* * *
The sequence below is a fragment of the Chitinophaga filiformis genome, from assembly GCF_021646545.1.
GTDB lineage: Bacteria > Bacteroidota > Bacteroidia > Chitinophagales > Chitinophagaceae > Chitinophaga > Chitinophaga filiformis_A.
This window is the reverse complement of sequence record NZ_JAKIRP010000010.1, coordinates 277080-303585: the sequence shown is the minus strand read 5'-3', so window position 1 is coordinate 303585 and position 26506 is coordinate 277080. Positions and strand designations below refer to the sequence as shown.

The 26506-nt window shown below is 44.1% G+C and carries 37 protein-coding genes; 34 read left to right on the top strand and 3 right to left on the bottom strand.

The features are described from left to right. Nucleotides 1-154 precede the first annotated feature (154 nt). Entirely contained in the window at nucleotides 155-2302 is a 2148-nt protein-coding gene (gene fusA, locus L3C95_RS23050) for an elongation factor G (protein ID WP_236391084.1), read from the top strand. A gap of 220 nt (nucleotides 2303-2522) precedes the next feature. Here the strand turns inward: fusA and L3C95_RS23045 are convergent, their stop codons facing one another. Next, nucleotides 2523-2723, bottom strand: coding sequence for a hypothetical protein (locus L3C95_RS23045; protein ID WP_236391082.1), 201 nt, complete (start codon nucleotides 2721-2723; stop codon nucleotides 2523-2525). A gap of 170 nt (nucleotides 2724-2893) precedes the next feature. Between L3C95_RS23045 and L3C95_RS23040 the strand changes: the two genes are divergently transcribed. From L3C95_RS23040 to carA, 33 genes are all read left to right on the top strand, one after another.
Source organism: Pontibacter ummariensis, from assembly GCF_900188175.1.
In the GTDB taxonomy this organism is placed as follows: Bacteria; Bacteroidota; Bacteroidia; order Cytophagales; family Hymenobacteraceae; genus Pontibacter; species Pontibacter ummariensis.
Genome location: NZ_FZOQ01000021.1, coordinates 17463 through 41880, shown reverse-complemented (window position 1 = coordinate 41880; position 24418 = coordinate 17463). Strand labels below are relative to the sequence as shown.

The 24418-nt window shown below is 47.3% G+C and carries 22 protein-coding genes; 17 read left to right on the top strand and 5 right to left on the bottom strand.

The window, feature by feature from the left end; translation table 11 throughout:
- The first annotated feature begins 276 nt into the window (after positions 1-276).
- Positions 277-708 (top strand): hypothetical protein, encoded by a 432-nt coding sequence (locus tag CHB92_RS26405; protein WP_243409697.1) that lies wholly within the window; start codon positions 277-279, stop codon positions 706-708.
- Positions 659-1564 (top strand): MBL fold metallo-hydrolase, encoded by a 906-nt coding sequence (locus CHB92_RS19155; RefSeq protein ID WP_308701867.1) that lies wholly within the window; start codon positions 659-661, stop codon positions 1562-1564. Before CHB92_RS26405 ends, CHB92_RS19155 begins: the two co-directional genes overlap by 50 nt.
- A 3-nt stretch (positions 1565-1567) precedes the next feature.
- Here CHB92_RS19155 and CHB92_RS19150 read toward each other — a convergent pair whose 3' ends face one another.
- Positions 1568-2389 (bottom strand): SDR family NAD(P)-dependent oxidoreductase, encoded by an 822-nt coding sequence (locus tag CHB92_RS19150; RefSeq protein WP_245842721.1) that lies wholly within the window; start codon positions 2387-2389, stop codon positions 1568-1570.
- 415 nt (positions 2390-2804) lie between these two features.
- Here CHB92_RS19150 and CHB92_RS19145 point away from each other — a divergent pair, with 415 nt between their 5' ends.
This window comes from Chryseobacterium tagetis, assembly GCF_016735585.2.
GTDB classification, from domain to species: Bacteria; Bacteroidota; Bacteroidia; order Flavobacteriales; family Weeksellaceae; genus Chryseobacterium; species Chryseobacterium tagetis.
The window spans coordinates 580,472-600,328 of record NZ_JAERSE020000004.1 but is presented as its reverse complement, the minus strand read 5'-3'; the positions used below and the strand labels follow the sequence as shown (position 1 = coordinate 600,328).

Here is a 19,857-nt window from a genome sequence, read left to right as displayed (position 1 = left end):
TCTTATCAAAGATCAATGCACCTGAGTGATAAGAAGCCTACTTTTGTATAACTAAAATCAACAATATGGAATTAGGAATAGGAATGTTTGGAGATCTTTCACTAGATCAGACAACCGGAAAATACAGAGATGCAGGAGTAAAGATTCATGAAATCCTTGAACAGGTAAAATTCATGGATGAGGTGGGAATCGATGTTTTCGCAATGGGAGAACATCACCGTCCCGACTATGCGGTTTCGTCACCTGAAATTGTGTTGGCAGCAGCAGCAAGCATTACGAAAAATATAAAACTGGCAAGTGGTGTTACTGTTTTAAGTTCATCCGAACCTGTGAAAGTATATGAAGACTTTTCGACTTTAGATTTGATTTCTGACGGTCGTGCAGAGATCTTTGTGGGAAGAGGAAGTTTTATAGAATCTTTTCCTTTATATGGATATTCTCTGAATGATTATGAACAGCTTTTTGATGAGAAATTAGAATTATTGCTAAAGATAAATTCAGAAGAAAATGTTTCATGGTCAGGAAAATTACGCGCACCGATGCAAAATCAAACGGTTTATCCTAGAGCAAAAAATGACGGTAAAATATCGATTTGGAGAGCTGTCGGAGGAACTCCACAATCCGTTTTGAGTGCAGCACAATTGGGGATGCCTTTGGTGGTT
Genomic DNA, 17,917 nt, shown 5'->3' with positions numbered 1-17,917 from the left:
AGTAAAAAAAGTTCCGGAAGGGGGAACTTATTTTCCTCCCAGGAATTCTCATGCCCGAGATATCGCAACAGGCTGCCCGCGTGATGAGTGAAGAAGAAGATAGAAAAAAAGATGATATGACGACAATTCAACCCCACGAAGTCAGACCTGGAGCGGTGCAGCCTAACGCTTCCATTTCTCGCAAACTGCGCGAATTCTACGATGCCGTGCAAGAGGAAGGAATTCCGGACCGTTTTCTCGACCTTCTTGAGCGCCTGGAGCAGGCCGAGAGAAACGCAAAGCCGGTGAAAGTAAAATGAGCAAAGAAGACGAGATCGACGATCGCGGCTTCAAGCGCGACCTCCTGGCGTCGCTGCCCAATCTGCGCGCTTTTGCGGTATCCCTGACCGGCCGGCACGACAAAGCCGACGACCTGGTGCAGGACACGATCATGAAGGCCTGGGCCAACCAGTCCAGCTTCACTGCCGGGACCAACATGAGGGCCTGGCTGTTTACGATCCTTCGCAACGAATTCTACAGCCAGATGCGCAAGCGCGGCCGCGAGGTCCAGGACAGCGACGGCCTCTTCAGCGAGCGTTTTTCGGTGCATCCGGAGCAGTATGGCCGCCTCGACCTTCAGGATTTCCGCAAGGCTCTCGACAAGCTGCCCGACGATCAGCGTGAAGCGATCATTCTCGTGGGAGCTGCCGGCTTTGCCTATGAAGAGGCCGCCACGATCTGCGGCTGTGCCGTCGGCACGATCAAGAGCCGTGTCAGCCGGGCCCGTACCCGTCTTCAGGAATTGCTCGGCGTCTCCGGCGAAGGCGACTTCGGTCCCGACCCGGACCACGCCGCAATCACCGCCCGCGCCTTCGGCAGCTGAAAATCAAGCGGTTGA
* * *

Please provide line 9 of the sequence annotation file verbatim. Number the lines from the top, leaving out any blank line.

The 24418-nt window shown below is 47.3% G+C and carries 22 protein-coding genes; 17 read left to right on the top strand and 5 right to left on the bottom strand.